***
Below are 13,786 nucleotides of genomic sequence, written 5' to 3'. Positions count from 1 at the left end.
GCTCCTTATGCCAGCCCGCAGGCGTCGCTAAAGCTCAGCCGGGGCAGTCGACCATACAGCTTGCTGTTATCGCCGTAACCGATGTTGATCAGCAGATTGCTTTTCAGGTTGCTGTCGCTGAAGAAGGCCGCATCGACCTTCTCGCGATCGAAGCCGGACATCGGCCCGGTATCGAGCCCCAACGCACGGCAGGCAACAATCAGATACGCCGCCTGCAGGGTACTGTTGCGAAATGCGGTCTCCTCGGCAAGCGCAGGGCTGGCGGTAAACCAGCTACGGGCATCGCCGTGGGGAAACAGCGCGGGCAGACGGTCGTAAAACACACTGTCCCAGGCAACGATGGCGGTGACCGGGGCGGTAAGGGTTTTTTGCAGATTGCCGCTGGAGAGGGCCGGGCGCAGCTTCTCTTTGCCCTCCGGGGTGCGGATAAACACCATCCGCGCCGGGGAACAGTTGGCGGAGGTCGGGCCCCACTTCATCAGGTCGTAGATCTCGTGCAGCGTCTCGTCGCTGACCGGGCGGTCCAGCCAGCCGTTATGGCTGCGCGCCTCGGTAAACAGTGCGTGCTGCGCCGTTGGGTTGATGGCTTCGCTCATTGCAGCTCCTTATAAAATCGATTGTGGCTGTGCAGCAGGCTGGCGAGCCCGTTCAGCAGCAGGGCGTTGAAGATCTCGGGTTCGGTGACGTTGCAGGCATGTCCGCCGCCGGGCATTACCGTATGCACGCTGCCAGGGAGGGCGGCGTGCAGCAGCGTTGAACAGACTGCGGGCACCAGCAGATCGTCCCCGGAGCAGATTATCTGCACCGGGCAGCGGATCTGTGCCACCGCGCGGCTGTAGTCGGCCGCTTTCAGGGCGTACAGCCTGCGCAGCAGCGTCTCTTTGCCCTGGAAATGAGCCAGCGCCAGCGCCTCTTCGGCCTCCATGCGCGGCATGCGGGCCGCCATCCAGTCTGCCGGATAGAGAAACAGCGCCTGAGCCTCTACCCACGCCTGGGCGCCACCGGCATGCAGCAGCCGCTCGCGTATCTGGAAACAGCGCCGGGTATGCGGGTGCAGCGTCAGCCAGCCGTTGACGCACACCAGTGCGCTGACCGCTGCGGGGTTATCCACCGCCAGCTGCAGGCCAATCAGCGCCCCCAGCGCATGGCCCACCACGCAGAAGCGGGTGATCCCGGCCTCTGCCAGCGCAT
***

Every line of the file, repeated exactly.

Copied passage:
Below are 13,786 nucleotides of genomic sequence, written 5' to 3'. Positions count from 1 at the left end.
GCTCCTTATGCCAGCCCGCAGGCGTCGCTAAAGCTCAGCCGGGGCAGTCGACCATACAGCTTGCTGTTATCGCCGTAACCGATGTTGATCAGCAGATTGCTTTTCAGGTTGCTGTCGCTGAAGAAGGCCGCATCGACCTTCTCGCGATCGAAGCCGGACATCGGCCCGGTATCGAGCCCCAACGCACGGCAGGCAACAATCAGATACGCCGCCTGCAGGGTACTGTTGCGAAATGCGGTCTCCTCGGCAAGCGCAGGGCTGGCGGTAAACCAGCTACGGGCATCGCCGTGGGGAAACAGCGCGGGCAGACGGTCGTAAAACACACTGTCCCAGGCAACGATGGCGGTGACCGGGGCGGTAAGGGTTTTTTGCAGATTGCCGCTGGAGAGGGCCGGGCGCAGCTTCTCTTTGCCCTCCGGGGTGCGGATAAACACCATCCGCGCCGGGGAACAGTTGGCGGAGGTCGGGCCCCACTTCATCAGGTCGTAGATCTCGTGCAGCGTCTCGTCGCTGACCGGGCGGTCCAGCCAGCCGTTATGGCTGCGCGCCTCGGTAAACAGTGCGTGCTGCGCCGTTGGGTTGATGGCTTCGCTCATTGCAGCTCCTTATAAAATCGATTGTGGCTGTGCAGCAGGCTGGCGAGCCCGTTCAGCAGCAGGGCGTTGAAGATCTCGGGTTCGGTGACGTTGCAGGCATGTCCGCCGCCGGGCATTACCGTATGCACGCTGCCAGGGAGGGCGGCGTGCAGCAGCGTTGAACAGACTGCGGGCACCAGCAGATCGTCCCCGGAGCAGATTATCTGCACCGGGCAGCGGATCTGTGCCACCGCGCGGCTGTAGTCGGCCGCTTTCAGGGCGTACAGCCTGCGCAGCAGCGTCTCTTTGCCCTGGAAATGAGCCAGCGCCAGCGCCTCTTCGGCCTCCATGCGCGGCATGCGGGCCGCCATCCAGTCTGCCGGATAGAGAAACAGCGCCTGAGCCTCTACCCACGCCTGGGCGCCACCGGCATGCAGCAGCCGCTCGCGTATCTGGAAACAGCGCCGGGTATGCGGGTGCAGCGTCAGCCAGCCGTTGACGCACACCAGTGCGCTGACCGCTGCGGGGTTATCCACCGCCAGCTGCAGGCCAATCAGCGCCCCCAGCGCATGGCCCACCACGCAGAAGCGGGTGATCCCGGCCTCTGCCAGCGCAT